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PORT MORESBY, Papua New Guinea (PNG Post-Courier, May 31) – Three university graduates in Papua New Guinea are turning to vocational training in their desperation to find work.

This is unheard of in Papua New Guinea and shows the unemployment picture of the country in a telling way.

It is also a huge boost for vocational training, which has been seen as an alternative for school drop-outs.

Northern Province Acting Administrator Ross Ungaia revealed the "shocking" move by the three university graduates during the closing ceremony of a two-week technical and vocational training (TVET) workshop in Popondetta on Friday.

The move also underlines the fact that up to 50,000 students are being pushed out of the education system each year with no prospect of employment.

Mr Ungaia said although the move by the three people (whom he did not name) might shock people, Northern had led PNG in new grounds before. He called on the Education Department to upgrade the vocational centre to technical schools level to be "in the picture of what is to come’’.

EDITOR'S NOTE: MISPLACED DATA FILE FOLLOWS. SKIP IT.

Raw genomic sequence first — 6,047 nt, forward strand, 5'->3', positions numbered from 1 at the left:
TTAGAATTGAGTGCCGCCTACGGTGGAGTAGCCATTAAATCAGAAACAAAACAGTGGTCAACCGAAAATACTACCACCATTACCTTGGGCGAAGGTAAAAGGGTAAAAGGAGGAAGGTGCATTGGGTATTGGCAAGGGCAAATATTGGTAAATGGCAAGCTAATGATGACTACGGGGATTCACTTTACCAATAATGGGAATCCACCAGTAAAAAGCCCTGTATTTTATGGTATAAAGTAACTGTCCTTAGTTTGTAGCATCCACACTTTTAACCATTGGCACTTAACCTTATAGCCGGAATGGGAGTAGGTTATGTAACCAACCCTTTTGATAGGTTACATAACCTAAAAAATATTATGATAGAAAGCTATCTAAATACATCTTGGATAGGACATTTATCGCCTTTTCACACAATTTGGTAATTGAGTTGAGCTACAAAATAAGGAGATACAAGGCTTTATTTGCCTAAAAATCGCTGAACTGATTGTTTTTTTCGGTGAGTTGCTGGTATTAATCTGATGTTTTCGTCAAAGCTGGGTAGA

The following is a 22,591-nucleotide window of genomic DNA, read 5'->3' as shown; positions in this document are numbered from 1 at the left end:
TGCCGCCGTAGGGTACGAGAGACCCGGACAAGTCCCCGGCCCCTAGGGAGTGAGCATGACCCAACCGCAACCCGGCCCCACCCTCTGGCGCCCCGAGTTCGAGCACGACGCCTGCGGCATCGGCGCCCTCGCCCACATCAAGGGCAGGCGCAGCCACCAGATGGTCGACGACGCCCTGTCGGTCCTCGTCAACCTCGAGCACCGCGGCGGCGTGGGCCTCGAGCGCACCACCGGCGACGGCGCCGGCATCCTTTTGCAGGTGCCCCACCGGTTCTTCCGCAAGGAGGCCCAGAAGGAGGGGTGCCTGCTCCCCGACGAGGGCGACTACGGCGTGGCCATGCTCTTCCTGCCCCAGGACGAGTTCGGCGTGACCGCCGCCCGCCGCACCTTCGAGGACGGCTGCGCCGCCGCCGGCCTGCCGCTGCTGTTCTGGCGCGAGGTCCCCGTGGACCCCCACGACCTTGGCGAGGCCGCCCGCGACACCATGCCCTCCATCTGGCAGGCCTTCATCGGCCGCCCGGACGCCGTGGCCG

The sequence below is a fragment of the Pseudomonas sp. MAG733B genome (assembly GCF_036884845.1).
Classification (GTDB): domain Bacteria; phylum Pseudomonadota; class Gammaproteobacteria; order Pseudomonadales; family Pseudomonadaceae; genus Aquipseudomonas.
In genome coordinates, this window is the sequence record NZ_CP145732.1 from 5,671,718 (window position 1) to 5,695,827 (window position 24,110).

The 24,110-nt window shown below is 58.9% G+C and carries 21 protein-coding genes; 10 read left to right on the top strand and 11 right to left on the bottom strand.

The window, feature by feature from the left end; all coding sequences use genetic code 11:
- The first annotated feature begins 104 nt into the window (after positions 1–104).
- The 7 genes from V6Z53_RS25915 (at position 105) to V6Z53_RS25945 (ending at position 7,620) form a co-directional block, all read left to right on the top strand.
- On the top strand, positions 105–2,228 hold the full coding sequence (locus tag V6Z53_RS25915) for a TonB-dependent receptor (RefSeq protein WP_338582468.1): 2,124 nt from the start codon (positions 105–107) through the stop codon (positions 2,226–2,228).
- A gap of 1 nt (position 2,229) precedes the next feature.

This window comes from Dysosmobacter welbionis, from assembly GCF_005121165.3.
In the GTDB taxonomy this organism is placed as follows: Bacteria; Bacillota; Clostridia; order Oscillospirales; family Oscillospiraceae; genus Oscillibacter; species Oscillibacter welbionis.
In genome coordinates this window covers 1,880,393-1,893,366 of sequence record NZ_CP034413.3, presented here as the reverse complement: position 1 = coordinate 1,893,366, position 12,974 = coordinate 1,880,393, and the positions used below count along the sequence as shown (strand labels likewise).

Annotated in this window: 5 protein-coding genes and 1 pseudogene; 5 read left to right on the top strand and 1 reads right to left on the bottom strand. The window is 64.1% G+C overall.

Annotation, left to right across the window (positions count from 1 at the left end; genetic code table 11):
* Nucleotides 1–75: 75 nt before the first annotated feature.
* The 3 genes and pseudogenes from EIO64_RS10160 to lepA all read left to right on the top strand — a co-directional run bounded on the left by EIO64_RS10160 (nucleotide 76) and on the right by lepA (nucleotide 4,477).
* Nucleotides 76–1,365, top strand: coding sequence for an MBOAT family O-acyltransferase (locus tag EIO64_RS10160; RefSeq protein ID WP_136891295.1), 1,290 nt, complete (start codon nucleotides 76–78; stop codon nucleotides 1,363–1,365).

"It is clear what is in the minds of these people; they want life skills, there is a niche for cottage industry," Mr Ungaia said.

The people of Northern Province are also making more money now from oil palm production and see the need for technical training to take advantage of spin-off business activities in the province.

Mr Ungaia said if the Kokoda airstrip was upgraded to take larger aircraft and the tourist traffic volume rose, the vocational centre there could be also upgraded to take advantage of that by teaching hospitality and catering courses.

The TVET workshop was the second in the country, to implement reforms under the Government’s medium term development strategy. The first was in West Sepik.

It produced two documents — the curriculum overview which is the TVET needs of Northern and the Public Investment Project — to assist the province seek donor funding to implement the overview.

First assistant secretary of Human Resource Development, national Department of Education Patrick Modakewau, who closed the workshop, said: "The onus is now on us as training providers to venture into relevant skills training and education to enable our people to be productive, self-reliant, gainfully employed, assist in transfer of skills and provide community leadership."

June 1, 2005

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